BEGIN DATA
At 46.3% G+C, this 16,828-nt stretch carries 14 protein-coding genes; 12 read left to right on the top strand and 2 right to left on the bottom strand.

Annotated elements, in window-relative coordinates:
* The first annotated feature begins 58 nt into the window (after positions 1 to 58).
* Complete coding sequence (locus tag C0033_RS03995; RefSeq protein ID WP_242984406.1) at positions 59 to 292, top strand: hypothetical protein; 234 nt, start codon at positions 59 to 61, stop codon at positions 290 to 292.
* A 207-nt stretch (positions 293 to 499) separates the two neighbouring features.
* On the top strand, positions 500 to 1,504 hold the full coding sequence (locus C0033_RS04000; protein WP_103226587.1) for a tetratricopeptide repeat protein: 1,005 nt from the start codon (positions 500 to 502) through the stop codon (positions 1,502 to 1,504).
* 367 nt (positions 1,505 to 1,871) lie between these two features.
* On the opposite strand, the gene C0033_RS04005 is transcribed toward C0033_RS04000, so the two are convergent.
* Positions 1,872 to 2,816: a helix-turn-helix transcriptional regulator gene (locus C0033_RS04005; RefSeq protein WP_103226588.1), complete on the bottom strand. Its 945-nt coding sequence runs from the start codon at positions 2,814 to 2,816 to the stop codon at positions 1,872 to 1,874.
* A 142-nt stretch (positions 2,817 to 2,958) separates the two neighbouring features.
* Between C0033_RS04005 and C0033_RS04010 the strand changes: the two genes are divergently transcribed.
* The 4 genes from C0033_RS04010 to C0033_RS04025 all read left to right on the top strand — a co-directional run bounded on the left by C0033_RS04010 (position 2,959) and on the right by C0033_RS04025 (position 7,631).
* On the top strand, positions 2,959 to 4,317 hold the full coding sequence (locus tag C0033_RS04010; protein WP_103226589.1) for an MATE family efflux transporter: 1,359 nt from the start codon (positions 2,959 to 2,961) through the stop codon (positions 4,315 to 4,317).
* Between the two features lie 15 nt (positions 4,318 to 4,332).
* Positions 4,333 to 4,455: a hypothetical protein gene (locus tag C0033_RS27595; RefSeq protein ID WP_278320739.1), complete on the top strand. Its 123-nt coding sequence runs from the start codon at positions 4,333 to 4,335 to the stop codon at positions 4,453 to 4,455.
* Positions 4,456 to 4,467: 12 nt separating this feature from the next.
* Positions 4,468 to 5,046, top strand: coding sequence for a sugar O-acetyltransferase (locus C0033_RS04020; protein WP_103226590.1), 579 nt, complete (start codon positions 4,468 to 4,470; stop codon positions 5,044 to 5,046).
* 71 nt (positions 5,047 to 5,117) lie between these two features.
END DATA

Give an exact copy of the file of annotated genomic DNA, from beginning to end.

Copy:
At 46.3% G+C, this 16,828-nt stretch carries 14 protein-coding genes; 12 read left to right on the top strand and 2 right to left on the bottom strand.

Annotated elements, in window-relative coordinates:
* The first annotated feature begins 58 nt into the window (after positions 1 to 58).
* Complete coding sequence (locus tag C0033_RS03995; RefSeq protein ID WP_242984406.1) at positions 59 to 292, top strand: hypothetical protein; 234 nt, start codon at positions 59 to 61, stop codon at positions 290 to 292.
* A 207-nt stretch (positions 293 to 499) separates the two neighbouring features.
* On the top strand, positions 500 to 1,504 hold the full coding sequence (locus C0033_RS04000; protein WP_103226587.1) for a tetratricopeptide repeat protein: 1,005 nt from the start codon (positions 500 to 502) through the stop codon (positions 1,502 to 1,504).
* 367 nt (positions 1,505 to 1,871) lie between these two features.
* On the opposite strand, the gene C0033_RS04005 is transcribed toward C0033_RS04000, so the two are convergent.
* Positions 1,872 to 2,816: a helix-turn-helix transcriptional regulator gene (locus C0033_RS04005; RefSeq protein WP_103226588.1), complete on the bottom strand. Its 945-nt coding sequence runs from the start codon at positions 2,814 to 2,816 to the stop codon at positions 1,872 to 1,874.
* A 142-nt stretch (positions 2,817 to 2,958) separates the two neighbouring features.
* Between C0033_RS04005 and C0033_RS04010 the strand changes: the two genes are divergently transcribed.
* The 4 genes from C0033_RS04010 to C0033_RS04025 all read left to right on the top strand — a co-directional run bounded on the left by C0033_RS04010 (position 2,959) and on the right by C0033_RS04025 (position 7,631).
* On the top strand, positions 2,959 to 4,317 hold the full coding sequence (locus tag C0033_RS04010; protein WP_103226589.1) for an MATE family efflux transporter: 1,359 nt from the start codon (positions 2,959 to 2,961) through the stop codon (positions 4,315 to 4,317).
* Between the two features lie 15 nt (positions 4,318 to 4,332).
* Positions 4,333 to 4,455: a hypothetical protein gene (locus tag C0033_RS27595; RefSeq protein ID WP_278320739.1), complete on the top strand. Its 123-nt coding sequence runs from the start codon at positions 4,333 to 4,335 to the stop codon at positions 4,453 to 4,455.
* Positions 4,456 to 4,467: 12 nt separating this feature from the next.
* Positions 4,468 to 5,046, top strand: coding sequence for a sugar O-acetyltransferase (locus C0033_RS04020; protein WP_103226590.1), 579 nt, complete (start codon positions 4,468 to 4,470; stop codon positions 5,044 to 5,046).
* 71 nt (positions 5,047 to 5,117) lie between these two features.